Haroldson’s Coffee WorldPosted: September 17, 2011
Around 1981, my father, who had just sold his very valuable NYC Taxi “medallion” (license), wanted to move to CA and was asking me what to do with his life. I told him to become a merchant, and that I would help set him up. At the time, I was an Architect and General Contractor, and an expert in designing and building retail stores in malls. I had worked in retail as a teen, but really knew little about running a retail business. Within months, we’d secured a lease, and I had researched the coffee store business thoroughly. I realized that you had to feature coffee beans and coffee beverages, but the real profit was in other merchandise, so our store was configured with a wide array of coffee makers, espresso/cappuccino makers, tea pots, serving sets, mugs, gourmet teas, exotic spices, jelly bellies, and other gourmet related items. We called the store “Haroldson’s” Coffee World – my father was the Harold; I was the son. We competed for a while with Deidrich’s, which then expanded and ultimately sold out to Starbucks*.
The store was in The City Shopping Center in Orange, CA, which has since been razed and replaced by The Block.
The store was successful, and I became a bit of an expert in coffee, going to roasters on tasting expeditions, and discussing with our vendors the various types of beans, how they were roasted, etc. At Christmas time we had lines out the door for our famous Haroldson’s Gift Pack, 4 – ½ lb bags of coffee, either whole bean or ground to order. These sold for about $12, and were a perfect hostess gift at the holidays.
My father was the quintessential merchant – the little bald guy in an apron – but also a bit of curmudgeon. However, he had a very sweet, generous nature, and the staff enjoyed working for him. One of our former employees, Deana, who has gone on to be a PhD professor, wrote a blog a few years ago that I just stumbled upon. It was a very touching reminiscence!
We’d opened two other retail stores with a different concept – Happy Hearts was heart, rainbow and unicorn type merchandise, but we sold those within a couple of years. We hung on to Haroldson’s. I was concerned about my Dad being able to do 10 hour days as he approached 70, so we sold the store at the peak of its value, about 4 years before that mall was demolished! The new owners opened one or two stores under the same name, but none are still around. My dad continued to work in other jobs until he was 86! He passed away 4 years ago.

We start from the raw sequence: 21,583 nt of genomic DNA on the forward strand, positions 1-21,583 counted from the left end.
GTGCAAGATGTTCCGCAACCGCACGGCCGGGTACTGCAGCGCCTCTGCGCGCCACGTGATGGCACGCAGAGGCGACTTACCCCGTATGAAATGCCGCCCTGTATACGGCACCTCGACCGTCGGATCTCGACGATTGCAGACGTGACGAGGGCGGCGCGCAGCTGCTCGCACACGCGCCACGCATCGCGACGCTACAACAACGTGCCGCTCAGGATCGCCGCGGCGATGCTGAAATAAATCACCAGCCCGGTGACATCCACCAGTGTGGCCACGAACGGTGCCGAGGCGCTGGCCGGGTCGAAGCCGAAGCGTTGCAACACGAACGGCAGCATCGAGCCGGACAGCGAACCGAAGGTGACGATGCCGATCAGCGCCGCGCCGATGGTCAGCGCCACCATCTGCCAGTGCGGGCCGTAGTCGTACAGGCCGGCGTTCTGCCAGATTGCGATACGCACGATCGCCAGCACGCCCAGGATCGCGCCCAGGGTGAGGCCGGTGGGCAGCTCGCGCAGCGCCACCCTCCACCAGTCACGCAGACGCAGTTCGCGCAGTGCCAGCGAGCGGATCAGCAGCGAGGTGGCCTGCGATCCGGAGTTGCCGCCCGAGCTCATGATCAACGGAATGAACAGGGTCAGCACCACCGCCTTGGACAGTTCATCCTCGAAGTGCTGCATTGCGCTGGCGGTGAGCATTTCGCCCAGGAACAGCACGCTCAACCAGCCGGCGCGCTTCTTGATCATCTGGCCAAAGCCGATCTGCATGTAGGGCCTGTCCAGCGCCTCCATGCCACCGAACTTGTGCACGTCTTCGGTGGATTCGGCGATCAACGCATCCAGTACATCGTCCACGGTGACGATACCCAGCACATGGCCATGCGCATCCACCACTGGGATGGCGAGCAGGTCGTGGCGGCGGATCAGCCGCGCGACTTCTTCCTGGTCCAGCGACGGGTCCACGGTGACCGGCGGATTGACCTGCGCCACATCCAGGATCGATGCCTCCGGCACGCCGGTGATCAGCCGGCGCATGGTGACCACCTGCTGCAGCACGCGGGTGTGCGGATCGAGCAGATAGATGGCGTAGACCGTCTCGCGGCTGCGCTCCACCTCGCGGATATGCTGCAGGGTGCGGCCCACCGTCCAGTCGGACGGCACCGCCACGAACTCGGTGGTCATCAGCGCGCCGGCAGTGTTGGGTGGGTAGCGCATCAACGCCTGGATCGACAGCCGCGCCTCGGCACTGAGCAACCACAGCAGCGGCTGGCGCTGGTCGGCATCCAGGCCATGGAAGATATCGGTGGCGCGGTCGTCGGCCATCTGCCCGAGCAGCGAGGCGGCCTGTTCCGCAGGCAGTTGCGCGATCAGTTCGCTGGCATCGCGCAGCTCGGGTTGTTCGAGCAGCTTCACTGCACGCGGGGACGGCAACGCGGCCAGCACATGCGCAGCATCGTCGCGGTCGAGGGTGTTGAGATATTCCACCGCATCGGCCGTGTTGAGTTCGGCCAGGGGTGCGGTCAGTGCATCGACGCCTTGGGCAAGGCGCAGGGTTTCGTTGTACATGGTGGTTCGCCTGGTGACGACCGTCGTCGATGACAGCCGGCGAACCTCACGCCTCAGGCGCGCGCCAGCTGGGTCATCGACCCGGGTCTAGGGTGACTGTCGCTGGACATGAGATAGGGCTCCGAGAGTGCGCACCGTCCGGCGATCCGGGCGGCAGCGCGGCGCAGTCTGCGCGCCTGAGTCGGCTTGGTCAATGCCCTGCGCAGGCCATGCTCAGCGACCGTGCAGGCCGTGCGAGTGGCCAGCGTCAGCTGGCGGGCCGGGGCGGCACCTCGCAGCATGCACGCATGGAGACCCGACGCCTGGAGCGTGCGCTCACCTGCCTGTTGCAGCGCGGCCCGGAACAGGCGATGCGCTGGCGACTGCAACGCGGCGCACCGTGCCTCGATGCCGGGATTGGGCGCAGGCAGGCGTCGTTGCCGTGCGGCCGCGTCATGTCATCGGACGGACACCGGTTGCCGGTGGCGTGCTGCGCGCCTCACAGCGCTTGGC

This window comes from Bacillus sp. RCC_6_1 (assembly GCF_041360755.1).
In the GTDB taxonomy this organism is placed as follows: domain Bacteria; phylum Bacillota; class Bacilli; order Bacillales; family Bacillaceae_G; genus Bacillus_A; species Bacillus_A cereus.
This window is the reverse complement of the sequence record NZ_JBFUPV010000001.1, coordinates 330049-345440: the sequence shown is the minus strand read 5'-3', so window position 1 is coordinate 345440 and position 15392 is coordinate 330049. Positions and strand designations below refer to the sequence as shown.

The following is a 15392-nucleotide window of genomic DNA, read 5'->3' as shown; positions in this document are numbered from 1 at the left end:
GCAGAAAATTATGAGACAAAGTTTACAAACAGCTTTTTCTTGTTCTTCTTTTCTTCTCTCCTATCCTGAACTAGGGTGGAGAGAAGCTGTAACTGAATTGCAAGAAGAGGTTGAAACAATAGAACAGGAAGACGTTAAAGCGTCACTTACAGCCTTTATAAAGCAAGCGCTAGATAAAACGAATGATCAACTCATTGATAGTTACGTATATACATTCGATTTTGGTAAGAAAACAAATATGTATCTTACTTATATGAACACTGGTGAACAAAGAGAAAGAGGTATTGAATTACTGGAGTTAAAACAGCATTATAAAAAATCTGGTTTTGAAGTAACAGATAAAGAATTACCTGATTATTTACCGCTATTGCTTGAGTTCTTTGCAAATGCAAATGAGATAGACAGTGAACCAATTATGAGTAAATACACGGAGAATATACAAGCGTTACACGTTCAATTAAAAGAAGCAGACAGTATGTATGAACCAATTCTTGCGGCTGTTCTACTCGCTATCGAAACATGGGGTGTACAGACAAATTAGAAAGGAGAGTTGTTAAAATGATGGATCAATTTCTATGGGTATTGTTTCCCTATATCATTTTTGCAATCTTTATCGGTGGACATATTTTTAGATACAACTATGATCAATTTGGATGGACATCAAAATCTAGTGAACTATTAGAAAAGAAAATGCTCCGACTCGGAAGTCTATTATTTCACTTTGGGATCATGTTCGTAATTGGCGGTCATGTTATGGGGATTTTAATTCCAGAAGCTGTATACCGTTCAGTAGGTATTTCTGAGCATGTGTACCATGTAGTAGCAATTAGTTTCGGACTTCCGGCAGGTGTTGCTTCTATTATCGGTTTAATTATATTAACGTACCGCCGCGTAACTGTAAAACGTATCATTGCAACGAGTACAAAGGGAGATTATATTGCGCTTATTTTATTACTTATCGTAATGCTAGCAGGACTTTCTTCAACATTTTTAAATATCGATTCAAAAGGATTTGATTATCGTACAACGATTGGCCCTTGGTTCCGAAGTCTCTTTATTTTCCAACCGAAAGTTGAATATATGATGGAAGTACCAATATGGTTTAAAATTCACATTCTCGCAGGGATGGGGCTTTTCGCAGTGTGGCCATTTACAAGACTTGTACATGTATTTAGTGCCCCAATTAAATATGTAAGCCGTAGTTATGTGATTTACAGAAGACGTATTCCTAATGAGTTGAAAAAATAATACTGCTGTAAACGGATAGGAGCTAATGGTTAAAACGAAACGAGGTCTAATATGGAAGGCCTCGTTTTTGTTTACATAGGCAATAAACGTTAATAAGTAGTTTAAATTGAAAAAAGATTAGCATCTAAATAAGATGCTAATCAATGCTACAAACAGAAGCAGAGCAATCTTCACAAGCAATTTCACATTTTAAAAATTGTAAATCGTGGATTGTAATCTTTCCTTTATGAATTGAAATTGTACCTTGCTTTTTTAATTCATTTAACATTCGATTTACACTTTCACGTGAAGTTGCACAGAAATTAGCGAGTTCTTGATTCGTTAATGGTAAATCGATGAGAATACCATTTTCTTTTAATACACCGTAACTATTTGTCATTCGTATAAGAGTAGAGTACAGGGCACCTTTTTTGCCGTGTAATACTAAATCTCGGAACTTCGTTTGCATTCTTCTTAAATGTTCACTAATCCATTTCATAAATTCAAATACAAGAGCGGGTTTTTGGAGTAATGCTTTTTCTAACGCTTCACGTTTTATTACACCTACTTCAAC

It was fun being a retailer for a while. But, I was doing all this while still running other full-time jobs, raising a family, and it was tough to do it all.
* So, you might ask, what do I think of the Starbucks-ization of the coffee business? I really believe that independents have something to offer that transcends the chain approach. I once stopped in at an independent up in the Pacific Northwest, that gave away bumper stickers that read “Friends don’t let Friends drink Starbucks!” I know half of American coffee drinkers are addicted to Starbucks, so at great risk let me say that I think Starbucks always over-roasts their beans. It is a good way to hide mediocre quality raw beans. Certain coffee beans should be roasted less, to bring out their more delicate flavor nuances. Peets does a better job, and by the way, Peets was the store that most impressed me up front, when I did my initial research back in 1981 (visiting several of their Bay Area locations). They manage to keep a bit of that independent flavor. BUT, please seek out and support independent or very small chain coffee merchants – it’s the American way, and it will taste better.